Now, of course, the Suns themselves are in the playoff race so it might be too soon to guarantee that a healthy Okafor will be bought out. There’s still a small chance his expiring deal could get traded again. Or, perhaps he will stay on and vocally lead Phoenix during the playoff stretch. More likely though, Phoenix will be negotiating a buyout with Okafor’s as soon as he gets healthy enough to play.
Consider this: Los Angeles can’t trade its first-round pick this year under the NBA’s Ted Stepien rule because they already owe next year’s pick to Boston. They’re also fully capped out on contracts and lack the expendable salaries necessary to swing a trade for a veteran defensive presence (a la Elton Brand or Zaza Pachulia). To put it kindly, their only expendable asset is Reggie Bullock, who’s not overwhelmingly valuable to begin with.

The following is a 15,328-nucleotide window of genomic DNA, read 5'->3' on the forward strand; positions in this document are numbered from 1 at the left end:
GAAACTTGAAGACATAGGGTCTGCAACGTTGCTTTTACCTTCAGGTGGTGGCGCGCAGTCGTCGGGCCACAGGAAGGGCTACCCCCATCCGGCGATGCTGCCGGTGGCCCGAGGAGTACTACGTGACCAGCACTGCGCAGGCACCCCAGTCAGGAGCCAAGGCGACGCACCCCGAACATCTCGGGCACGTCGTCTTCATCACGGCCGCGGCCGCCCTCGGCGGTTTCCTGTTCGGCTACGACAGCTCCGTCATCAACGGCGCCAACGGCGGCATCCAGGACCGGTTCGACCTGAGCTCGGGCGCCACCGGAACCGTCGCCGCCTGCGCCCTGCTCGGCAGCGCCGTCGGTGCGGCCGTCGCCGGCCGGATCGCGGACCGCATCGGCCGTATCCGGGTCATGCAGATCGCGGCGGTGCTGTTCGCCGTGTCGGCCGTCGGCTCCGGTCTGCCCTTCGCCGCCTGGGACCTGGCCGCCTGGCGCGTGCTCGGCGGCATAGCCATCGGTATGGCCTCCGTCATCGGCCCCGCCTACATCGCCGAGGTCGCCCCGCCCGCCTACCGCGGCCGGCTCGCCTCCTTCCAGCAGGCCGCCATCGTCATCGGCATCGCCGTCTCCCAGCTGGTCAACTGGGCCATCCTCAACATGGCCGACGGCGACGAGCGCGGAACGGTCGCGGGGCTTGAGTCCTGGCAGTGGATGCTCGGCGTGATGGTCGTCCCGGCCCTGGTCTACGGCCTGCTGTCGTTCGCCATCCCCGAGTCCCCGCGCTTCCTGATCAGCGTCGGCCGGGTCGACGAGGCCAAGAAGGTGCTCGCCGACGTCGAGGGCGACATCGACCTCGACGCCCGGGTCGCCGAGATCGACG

That leaves the Clippers with three options. They can stick it out with the rotation they have and hope to sign a healthy Odom by January; they can search the free agent scraps for slim pickings (Earl Barron, anyone?); or they can undersell Bullock, Willie Green and a distant future first-rounder for a backup big making under $5 million.
To me, none of those options sound too great.
This is where the Suns’ decision with Okafor becomes so important for the Clippers.
My gut tells me that if Okafor gets healthy, he and the Suns will agree on a buyout. If that happens, I predict Okafor will sign with the Clippers for the playoff stretch.
It almost makes too much sense not to happen.